Funding Uber’s Lyft
Uber and Lyft are app-based taxi alternatives that have become popular throughout the world due to their alleged convenience and lower cost. Uber and Lyft drivers are independent contractors, part of what’s called the “gig” economy of ad hoc work. These ridesharing services are illegal in New York State outside of the five boroughs of New York City, and legislation has been slow to progress in Albany. On Tuesday, the Erie County Legislature’s Republican majority caucus offered a budget amendment that would direct $100,000 to Visit Buffalo Niagara in order to fund some sort of undefined lobbying effort to legalize ridesharing in western New York. I’m all for Uber and Lyft, but using $100,000 in public money to assist two private companies with their marketing and expansion efforts is outrageous, and an insult to Erie County taxpayers.
Uber and Lyft have already spent millions on lobbying efforts in Albany – what will Erie County’s $100,000 buy that Uber’s and Lyft’s money couldn’t? Who are the individual lobbying and PR firms that will be receiving this money and what are their relationships with county lawmakers?
Assembly Democrats have blocked various bills for the stated reasons: insurance, consumer protection, fair competition; and for the unstated reasons: the influence of the taxi lobby and the plaintiffs’ bar. In a nutshell, the taxi operators don’t want competition because, upstate, they are generally horrible and need their exclusivity to survive, and the plaintiffs’ bar needs to be sure that (a) there is clarity on whom they can sue when there is an accident with injuries; and (b) that there is adequate insurance available in each such incident to make it all worth their while.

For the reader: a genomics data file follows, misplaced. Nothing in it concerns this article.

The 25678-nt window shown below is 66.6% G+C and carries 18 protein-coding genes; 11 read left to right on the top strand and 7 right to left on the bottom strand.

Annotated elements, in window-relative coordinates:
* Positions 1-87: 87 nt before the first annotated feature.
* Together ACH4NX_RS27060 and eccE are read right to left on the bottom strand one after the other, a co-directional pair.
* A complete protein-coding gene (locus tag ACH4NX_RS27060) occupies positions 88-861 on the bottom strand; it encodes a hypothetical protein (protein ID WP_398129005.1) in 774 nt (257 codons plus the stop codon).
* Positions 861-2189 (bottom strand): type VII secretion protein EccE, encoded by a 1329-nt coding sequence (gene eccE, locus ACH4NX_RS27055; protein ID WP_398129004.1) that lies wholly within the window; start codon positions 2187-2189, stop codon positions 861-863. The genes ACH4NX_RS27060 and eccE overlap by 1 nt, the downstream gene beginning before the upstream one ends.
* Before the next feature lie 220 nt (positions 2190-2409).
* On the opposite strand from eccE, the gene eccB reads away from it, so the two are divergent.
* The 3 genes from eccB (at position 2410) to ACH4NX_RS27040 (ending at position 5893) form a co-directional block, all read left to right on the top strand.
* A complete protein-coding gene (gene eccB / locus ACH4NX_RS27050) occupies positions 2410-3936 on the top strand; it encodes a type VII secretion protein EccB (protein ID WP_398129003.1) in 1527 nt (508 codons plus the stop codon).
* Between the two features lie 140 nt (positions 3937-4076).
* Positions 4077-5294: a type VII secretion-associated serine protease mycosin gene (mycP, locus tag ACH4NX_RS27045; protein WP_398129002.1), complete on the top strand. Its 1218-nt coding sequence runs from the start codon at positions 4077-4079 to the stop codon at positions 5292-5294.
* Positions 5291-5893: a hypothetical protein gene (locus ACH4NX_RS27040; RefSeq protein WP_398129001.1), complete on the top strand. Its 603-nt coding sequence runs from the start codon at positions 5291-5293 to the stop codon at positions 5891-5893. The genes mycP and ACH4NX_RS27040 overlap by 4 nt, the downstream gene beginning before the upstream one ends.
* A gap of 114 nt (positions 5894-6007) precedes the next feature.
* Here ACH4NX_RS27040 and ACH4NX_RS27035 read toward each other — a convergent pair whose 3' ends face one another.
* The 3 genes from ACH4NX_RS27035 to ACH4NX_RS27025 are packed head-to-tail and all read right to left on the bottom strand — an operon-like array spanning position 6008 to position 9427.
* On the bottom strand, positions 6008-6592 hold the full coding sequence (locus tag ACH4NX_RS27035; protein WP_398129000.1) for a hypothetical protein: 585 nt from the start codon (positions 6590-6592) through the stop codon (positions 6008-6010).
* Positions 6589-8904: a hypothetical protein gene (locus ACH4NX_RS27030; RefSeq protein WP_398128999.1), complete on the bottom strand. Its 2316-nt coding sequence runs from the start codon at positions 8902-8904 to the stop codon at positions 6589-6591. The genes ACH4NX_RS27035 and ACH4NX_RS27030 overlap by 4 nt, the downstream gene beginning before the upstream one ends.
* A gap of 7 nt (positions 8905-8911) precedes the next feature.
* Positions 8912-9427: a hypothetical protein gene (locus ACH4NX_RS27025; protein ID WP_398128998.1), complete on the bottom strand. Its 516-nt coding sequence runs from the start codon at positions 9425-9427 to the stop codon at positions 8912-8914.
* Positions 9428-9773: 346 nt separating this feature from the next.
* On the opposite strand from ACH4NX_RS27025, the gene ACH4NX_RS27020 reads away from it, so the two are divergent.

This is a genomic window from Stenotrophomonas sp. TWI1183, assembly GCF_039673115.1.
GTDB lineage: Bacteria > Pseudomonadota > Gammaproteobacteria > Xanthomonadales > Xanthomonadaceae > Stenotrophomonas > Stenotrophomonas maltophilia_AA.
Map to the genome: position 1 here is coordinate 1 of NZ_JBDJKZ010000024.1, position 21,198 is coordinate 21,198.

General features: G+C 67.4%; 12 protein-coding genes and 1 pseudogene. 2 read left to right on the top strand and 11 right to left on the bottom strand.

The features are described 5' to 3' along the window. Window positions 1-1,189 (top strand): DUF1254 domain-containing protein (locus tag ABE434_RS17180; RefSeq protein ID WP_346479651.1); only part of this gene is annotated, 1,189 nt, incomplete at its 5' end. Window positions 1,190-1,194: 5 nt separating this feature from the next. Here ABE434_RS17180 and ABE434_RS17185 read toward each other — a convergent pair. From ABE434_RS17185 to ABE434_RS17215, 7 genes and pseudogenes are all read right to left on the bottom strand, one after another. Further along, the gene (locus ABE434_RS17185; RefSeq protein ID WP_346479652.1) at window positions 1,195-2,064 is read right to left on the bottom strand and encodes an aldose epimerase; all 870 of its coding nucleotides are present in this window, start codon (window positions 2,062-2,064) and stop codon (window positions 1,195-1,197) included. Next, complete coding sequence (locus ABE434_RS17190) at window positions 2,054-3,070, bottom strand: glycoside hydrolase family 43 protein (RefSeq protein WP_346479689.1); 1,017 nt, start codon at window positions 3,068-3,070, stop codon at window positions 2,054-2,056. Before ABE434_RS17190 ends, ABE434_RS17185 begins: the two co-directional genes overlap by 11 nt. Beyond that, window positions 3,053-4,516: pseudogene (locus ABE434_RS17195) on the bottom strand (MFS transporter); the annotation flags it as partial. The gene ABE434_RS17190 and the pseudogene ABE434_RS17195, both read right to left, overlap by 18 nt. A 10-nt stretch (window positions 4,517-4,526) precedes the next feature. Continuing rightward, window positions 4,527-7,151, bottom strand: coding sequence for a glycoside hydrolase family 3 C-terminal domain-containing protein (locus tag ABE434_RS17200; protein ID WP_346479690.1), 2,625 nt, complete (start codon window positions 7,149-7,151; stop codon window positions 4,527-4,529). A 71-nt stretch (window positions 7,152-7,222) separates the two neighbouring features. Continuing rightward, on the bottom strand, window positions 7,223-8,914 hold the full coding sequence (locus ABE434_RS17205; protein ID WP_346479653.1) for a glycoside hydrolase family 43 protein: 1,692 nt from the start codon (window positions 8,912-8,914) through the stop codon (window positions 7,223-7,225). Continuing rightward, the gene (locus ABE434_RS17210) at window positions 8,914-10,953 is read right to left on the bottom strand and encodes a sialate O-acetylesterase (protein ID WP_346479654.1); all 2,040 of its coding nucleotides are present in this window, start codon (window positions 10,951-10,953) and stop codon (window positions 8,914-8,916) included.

I have tried to use Uber on two occasions: once in New York when I couldn’t find a cab, but it was a busy Friday night and a ride from 32nd and 5th to 23rd and 10th was subject to Uber “surge” pricing, reflecting increased demand. The ride would have cost me about $100. I walked. I considered it again in Las Vegas, but ordinary cabs were so ubiquitous that I just grabbed one of them without any issue – I even used my phone to pay the fare. Uber and Lyft are, to me, nice things to have; they are, however, by no means the legislative
compulsion priority that local Republican politicians in particular believe them to be. If this was such a manifest necessity, you’d have thought that someone would have cracked down on our crap taxi industry and instituted some better consumer protections. If ridesharing was such a profound need, you’d expect perhaps our public transportation network to be improved in both quality and reliability.
But the world is changing, and people demand the right to be driven around by a stranger in a para-taxi. It seems to me that Uber and Lyft are a great idea for Buffalo in particular and upstate generally. They’ll let motorists earn a few extra dollars, they’ll enable people to fill in gaps in our taxi and public transportation systems, they’ll improve mobility for anyone with a smartphone, data plan, and credit card, and they’ll maybe encourage people to not drive after they’ve had too much to drink. To repeat: I am in favor of Lyft and Uber operating outside of New York City, but everyone needs to be protected – especially the consumer and the driver.